Fans have compiled more than one hundred moments[4] of perceived interplay between the film and album, including further links that occur if the album is repeated through the entire film. This synergy effect has been described as an example of synchronicity, defined by the psychologist Carl Jung as a phenomenon in which coincidental events "seem related but are not explained by conventional mechanisms of causality."[5], although most accounts assume that the effect was deliberate on Pink Floyd's part. Detractors[6] argue that the phenomenon is the result of the mind's tendency to think it recognizes patterns amid disorder by discarding data that does not fit. Psychologists refer to this tendency as apophenia. Under this theory, a Dark Side of the Rainbow enthusiast will focus on matching moments while ignoring the greater number of instances where the film and the album do not correspond. Synchronicity is the experience of two or more events which occur in a meaningful manner, but which are causally inexplicable to the person or persons experiencing them. ... Jung redirects here. ... Apophenia is the experience of seeing patterns or connections in random or meaningless data. ...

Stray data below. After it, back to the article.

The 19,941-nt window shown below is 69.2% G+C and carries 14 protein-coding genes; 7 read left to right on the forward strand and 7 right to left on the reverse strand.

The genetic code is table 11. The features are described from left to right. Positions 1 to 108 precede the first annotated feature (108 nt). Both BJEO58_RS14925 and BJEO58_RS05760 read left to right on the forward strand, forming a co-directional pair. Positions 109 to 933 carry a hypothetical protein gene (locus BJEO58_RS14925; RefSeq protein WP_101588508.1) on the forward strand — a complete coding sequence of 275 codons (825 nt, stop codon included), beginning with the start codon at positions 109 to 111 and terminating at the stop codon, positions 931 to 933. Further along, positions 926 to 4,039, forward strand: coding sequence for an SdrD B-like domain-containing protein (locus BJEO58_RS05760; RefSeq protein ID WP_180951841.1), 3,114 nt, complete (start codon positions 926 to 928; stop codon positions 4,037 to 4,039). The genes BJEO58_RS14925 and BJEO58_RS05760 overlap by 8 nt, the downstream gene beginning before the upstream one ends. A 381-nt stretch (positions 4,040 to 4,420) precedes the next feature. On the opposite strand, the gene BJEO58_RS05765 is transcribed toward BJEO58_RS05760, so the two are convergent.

Coincidence versus intent

Pink Floyd band members have repeatedly insisted that the reputed phenomenon is coincidence. In an interview for the 25th anniversary of the album, guitarist/vocalist David Gilmour denied that the album was intentionally written to be synchronized with Oz, saying "Some guy with too much time on his hands had this idea with combining Wizard of Oz with Dark Side of the Moon."[7] For the Canadian writer and television journalist, see David Gilmour (writer), for the jazz guitarist see David Gilmore. ...